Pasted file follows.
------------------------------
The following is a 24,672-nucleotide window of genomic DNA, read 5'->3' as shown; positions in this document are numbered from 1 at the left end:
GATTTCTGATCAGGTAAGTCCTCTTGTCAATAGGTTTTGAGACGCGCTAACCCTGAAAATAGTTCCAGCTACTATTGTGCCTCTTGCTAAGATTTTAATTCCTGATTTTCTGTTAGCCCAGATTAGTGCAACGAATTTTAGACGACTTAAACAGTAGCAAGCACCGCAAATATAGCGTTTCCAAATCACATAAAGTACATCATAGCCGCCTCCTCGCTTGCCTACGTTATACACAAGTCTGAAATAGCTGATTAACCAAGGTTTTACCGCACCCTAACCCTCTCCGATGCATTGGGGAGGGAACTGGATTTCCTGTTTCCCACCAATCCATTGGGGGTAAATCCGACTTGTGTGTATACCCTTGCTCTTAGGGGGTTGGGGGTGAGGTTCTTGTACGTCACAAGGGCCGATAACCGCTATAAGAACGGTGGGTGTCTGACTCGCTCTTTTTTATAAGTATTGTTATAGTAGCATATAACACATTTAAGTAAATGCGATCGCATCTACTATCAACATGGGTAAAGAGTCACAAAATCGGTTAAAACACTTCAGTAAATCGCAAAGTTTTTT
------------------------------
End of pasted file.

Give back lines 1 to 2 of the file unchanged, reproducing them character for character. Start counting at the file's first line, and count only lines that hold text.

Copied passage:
The following is a 24,672-nucleotide window of genomic DNA, read 5'->3' as shown; positions in this document are numbered from 1 at the left end:
GATTTCTGATCAGGTAAGTCCTCTTGTCAATAGGTTTTGAGACGCGCTAACCCTGAAAATAGTTCCAGCTACTATTGTGCCTCTTGCTAAGATTTTAATTCCTGATTTTCTGTTAGCCCAGATTAGTGCAACGAATTTTAGACGACTTAAACAGTAGCAAGCACCGCAAATATAGCGTTTCCAAATCACATAAAGTACATCATAGCCGCCTCCTCGCTTGCCTACGTTATACACAAGTCTGAAATAGCTGATTAACCAAGGTTTTACCGCACCCTAACCCTCTCCGATGCATTGGGGAGGGAACTGGATTTCCTGTTTCCCACCAATCCATTGGGGGTAAATCCGACTTGTGTGTATACCCTTGCTCTTAGGGGGTTGGGGGTGAGGTTCTTGTACGTCACAAGGGCCGATAACCGCTATAAGAACGGTGGGTGTCTGACTCGCTCTTTTTTATAAGTATTGTTATAGTAGCATATAACACATTTAAGTAAATGCGATCGCATCTACTATCAACATGGGTAAAGAGTCACAAAATCGGTTAAAACACTTCAGTAAATCGCAAAGTTTTTT